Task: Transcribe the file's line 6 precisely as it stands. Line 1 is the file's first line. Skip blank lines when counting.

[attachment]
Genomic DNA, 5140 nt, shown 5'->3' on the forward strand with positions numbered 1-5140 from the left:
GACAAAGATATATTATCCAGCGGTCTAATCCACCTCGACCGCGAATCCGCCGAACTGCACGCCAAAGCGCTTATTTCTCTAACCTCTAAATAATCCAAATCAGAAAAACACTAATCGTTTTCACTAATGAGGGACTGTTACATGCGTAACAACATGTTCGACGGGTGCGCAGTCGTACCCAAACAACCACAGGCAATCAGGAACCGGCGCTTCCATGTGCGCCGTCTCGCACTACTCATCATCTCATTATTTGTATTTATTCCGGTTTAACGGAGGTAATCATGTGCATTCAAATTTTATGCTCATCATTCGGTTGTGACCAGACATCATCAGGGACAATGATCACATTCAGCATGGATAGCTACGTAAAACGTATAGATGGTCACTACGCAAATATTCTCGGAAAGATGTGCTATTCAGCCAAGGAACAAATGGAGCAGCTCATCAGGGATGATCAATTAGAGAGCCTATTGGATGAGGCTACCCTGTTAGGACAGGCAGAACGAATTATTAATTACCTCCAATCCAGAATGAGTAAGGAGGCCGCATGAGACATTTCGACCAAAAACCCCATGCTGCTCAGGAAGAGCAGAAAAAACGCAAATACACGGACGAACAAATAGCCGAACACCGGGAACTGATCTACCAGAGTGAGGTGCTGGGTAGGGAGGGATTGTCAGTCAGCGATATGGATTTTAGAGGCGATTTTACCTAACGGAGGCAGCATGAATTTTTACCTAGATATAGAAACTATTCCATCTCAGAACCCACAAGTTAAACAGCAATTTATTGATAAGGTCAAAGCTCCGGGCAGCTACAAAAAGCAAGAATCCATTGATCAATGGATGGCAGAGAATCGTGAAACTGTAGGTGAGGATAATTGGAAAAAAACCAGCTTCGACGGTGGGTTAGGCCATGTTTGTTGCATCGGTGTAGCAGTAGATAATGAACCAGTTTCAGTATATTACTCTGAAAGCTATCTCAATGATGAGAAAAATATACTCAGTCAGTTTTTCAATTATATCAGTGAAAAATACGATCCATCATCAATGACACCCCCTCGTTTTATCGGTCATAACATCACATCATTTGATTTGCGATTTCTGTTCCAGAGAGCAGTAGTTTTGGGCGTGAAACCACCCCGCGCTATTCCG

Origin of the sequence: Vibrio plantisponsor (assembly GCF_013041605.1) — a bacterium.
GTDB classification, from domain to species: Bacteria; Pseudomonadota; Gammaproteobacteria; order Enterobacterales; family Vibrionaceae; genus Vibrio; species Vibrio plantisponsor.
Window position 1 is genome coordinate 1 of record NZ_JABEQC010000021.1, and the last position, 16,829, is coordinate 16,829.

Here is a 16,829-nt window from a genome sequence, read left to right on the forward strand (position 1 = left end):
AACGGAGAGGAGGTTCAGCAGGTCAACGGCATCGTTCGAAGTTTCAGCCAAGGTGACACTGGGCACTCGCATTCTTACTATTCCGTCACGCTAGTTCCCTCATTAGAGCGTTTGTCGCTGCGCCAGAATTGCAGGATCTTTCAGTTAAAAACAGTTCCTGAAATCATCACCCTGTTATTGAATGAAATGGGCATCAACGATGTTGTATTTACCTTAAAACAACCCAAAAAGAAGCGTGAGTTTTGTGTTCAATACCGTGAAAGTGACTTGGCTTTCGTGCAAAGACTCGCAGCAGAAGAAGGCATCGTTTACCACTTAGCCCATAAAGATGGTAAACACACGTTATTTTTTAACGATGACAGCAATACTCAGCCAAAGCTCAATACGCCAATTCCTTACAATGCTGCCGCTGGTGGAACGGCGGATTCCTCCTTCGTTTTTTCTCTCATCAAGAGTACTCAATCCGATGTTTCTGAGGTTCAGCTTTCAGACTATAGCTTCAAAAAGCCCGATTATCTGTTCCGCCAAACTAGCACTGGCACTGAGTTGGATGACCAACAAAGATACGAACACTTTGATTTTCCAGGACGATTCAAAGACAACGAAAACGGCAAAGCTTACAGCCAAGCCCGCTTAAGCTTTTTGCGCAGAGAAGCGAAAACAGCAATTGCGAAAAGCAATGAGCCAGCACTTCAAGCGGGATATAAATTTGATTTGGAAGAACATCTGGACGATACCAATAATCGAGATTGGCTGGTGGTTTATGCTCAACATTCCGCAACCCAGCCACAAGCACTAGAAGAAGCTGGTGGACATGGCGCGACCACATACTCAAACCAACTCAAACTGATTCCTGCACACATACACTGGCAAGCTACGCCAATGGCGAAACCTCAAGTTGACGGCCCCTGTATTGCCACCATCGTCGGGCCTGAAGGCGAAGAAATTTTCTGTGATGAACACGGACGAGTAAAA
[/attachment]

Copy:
Here is a 16,829-nt window from a genome sequence, read left to right on the forward strand (position 1 = left end):